No cancel culture or censorship to see here! Just a state official bragging about having a book event cancelled because the work in question challenged his beliefs about history.
Well, okay, maybe a little censorship: Texas Lt. Gov. Dan Patrick (R) on Friday openly bragged about ordering the cancellation of a book talk at a state history museum.
The co-authors of the book “Forget the Alamo: The Rise and Fall of an American Myth,” were set to discuss their work in an event hosted by the Bob Bullock Texas State History Museum in Austin on Thursday, but just hours before the event was set to take place, they were told that the museum had backed out under pressure from its board, The Houston Chronicle reported Thursday.
The Chronicle noted that the board of directors of The State Preservation Board, which oversees the Bullock Museum as well as the Texas State Capitol and other sites, includes the state’s governor, lieutenant governor, speaker of the House, and other Republicans.
Sure enough, Lt. Gov. Dan Patrick (R) claimed credit for the cancellation on Friday.
As a member of the Preservation Board, I told staff to cancel this event as soon as I found out about it. Like efforts to move the Cenotaph, which I also stopped, this fact-free rewriting of TX history has no place @BullockMuseum. #txlege https://t.co/ua1aSFxHCk
— Dan Patrick (@DanPatrick) July 2, 2021
Patrick wasn’t alone in his grudge against the book, which reexamines the Alamo story: A senior fellow at the Texas Public Policy Foundation, an influential right-wing think tank in the state, wrote that “Forget the Alamo” constituted a “radical reinterpretation of history.”
The book paints a more complicated picture of the conflict surrounding the Alamo, including the role of slavery in driving it. “Just as the site of the Alamo was left in ruins for decades, its story was forgotten and twisted over time, with the contributions of Tejanos — Texans of Mexican origin, who fought alongside the Anglo rebels — scrubbed from the record, and the origin of the conflict over Mexico’s push to abolish slavery papered over,” reads a description from the book’s publisher.
In a statement to TPM, Museum Director Margaret Koch “The Bullock Museum’s role in the Craft of Writing virtual event, originally planned with the Writers’ League of Texas around the book, Forget the Alamo was primarily that of co-host.”
“Although the Bullock withdrew from the event and notified the 198 pre-registered participants, the Writers’ League of Texas was prepared to continue the event on their own platform and gave the book’s authors the opportunity to do so,” Koch added. “The authors declined to continue, and because they did so, the Writers’ League of Texas cancelled the event.”
The book’s three co-authors slammed the event’s cancellation.
— Bryan Burrough (@BryanBurrough) July 2, 2021
Why do I think the Bullock cancelled our Forget the Alamo book event? We broke Memory Laws. Let me explain. https://t.co/lDvTR8GGv8
— Jason Stanford (@JasStanford) July 2, 2021
Lt. Gov, Dan Patrick takes credit for oppressing free speech and policing thought in Texas. @BullockMuseum proves it is a propaganda outlet. As for his fact-free comment, well, a dozen people professional historians disagree. #ForgettheAlamo #txlege https://t.co/SrKwpzb2HT https://t.co/jlIfZ6NSt5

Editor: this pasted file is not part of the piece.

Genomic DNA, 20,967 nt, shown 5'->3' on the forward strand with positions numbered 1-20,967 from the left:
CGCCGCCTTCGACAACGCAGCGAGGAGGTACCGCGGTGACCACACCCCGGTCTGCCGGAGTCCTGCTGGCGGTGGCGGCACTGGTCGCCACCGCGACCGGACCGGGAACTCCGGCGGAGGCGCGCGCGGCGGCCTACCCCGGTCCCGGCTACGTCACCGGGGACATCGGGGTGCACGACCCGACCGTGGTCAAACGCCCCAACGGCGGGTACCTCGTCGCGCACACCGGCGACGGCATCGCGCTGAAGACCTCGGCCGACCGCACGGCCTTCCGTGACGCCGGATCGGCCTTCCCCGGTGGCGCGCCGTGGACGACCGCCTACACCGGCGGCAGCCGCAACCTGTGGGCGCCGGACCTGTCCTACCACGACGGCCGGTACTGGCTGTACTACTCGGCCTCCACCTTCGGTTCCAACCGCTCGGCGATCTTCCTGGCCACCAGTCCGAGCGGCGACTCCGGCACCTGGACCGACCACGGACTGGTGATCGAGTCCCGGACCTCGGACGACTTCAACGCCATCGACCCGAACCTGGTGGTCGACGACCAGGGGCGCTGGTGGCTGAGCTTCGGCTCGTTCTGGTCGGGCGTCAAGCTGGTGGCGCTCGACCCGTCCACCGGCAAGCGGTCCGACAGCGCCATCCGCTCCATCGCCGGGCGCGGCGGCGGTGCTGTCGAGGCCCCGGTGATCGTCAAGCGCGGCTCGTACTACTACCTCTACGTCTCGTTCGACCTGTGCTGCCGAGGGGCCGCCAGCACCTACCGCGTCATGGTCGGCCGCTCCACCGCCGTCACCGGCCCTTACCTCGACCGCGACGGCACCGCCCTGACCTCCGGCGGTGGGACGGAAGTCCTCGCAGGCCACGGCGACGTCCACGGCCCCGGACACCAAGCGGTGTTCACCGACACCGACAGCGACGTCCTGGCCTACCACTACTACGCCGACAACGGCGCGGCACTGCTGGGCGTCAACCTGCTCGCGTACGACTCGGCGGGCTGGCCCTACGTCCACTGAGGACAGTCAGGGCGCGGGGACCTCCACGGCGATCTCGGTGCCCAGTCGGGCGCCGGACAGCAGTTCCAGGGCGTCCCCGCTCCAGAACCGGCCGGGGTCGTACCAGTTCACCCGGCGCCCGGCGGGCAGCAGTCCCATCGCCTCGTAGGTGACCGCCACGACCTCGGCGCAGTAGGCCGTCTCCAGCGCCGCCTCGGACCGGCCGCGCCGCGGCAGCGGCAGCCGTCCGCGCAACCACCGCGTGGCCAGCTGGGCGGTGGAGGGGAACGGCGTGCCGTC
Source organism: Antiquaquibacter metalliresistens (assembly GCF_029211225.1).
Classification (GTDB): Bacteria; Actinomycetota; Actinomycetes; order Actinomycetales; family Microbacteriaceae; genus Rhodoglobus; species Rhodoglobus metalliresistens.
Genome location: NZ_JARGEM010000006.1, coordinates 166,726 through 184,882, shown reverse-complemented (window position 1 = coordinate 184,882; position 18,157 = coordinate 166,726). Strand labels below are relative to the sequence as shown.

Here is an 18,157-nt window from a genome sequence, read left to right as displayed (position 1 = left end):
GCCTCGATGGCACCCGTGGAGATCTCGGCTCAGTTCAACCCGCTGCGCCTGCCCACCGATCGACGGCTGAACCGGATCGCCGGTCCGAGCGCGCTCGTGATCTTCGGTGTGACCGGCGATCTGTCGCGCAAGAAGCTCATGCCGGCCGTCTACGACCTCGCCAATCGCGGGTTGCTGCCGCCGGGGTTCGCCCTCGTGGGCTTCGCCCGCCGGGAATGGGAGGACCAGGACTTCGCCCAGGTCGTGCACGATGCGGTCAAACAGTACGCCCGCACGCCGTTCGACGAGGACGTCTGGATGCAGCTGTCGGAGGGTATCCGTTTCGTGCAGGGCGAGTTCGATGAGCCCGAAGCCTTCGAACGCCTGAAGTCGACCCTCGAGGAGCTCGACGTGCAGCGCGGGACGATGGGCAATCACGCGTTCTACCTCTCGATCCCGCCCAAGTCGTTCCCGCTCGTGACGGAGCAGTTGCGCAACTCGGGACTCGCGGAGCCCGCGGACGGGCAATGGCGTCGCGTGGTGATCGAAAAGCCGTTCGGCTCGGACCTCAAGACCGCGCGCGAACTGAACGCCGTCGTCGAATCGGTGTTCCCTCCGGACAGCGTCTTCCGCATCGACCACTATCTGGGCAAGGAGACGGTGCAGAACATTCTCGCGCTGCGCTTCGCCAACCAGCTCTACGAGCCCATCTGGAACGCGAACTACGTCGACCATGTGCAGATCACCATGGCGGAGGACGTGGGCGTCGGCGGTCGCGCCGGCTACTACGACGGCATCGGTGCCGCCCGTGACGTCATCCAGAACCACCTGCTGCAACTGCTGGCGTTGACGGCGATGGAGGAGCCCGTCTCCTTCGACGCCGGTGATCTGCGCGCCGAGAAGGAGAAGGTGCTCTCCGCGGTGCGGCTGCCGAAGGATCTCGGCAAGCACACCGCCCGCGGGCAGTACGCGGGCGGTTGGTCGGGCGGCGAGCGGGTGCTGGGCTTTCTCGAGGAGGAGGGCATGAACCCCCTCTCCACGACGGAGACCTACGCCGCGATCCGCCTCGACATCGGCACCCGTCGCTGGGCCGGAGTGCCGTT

— ChrisTomlinson (@cltomlinson) July 2, 2021
Lt. Gov. Dan Patrick is crowing about ordering @BullockMuseum to cancel our program last night. @DanPatrick thinks he has the right to force his myths on others and can't handle the truth. Historians have been teaching these facts for a decade. #txlege https://t.co/AjIFCjBcXC https://t.co/Ib6oUSmMy4
— ChrisTomlinson (@cltomlinson) July 2, 2021
And others pointed out that Patrick and Texas Gov. Greg Abbott (R) have exploited the Republican hysteria over critical race theory — and more broadly over the historical recognition of slavery’s central role in American history — as a potent talking point.
Abbott last month signed a bill allowing the state government to prescribe additional restrictions on how Texas teachers address current events and the history of racism.
“This is exactly what I’ve been talking about in the Critical Race Theory debate,” State Rep. Gene Wu (D) wrote of Patrick’s Twitter brag Friday. “Republicans are quietly trying to find backdoor ways to prevent people from discussing ideas and teaching kids things that don’t fit their insane narrative.”
PEN America, the freedom of expression group, said in a statement that “Any museum shutting down a book talk is worrisome; for a government-affiliated museum where the governor sits on the board to do so should set off alarm bells for anyone who believes in free speech.”
“If this was indeed an attempt to silence the speakers because they wrote a book that challenges the governor’s preferred historical narrative; it’s censorship, plain and simple,” the statement added.
“As a public institution, the Bullock Museum owes the people of Texas an immediate explanation for the decision to cancel the talk, and a guarantee that it remains committed to presenting a wide range of views and speakers—without subjecting them to an ideological litmus test.”
This post has been updated.